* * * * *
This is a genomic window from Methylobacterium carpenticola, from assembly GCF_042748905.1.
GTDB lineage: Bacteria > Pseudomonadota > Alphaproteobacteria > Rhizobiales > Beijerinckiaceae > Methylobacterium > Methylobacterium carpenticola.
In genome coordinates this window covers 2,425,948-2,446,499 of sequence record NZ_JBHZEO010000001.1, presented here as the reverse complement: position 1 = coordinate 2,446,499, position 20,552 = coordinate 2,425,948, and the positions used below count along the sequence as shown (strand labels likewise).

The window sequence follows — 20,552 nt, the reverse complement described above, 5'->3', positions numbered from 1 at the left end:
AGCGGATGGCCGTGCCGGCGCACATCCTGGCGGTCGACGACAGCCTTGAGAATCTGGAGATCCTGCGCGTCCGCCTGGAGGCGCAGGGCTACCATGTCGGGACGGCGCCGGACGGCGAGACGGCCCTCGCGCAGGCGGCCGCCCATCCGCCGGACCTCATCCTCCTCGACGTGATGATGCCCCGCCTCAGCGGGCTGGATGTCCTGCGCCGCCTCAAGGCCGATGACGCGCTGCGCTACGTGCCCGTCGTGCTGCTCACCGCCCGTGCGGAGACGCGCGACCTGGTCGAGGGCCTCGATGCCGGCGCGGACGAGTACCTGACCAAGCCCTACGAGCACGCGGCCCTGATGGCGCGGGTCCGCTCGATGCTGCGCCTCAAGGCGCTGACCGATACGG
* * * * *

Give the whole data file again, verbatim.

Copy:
This is a genomic window from Methylobacterium carpenticola, from assembly GCF_042748905.1.
GTDB lineage: Bacteria > Pseudomonadota > Alphaproteobacteria > Rhizobiales > Beijerinckiaceae > Methylobacterium > Methylobacterium carpenticola.
In genome coordinates this window covers 2,425,948-2,446,499 of sequence record NZ_JBHZEO010000001.1, presented here as the reverse complement: position 1 = coordinate 2,446,499, position 20,552 = coordinate 2,425,948, and the positions used below count along the sequence as shown (strand labels likewise).

The window sequence follows — 20,552 nt, the reverse complement described above, 5'->3', positions numbered from 1 at the left end:
AGCGGATGGCCGTGCCGGCGCACATCCTGGCGGTCGACGACAGCCTTGAGAATCTGGAGATCCTGCGCGTCCGCCTGGAGGCGCAGGGCTACCATGTCGGGACGGCGCCGGACGGCGAGACGGCCCTCGCGCAGGCGGCCGCCCATCCGCCGGACCTCATCCTCCTCGACGTGATGATGCCCCGCCTCAGCGGGCTGGATGTCCTGCGCCGCCTCAAGGCCGATGACGCGCTGCGCTACGTGCCCGTCGTGCTGCTCACCGCCCGTGCGGAGACGCGCGACCTGGTCGAGGGCCTCGATGCCGGCGCGGACGAGTACCTGACCAAGCCCTACGAGCACGCGGCCCTGATGGCGCGGGTCCGCTCGATGCTGCGCCTCAAGGCGCTGACCGATACGG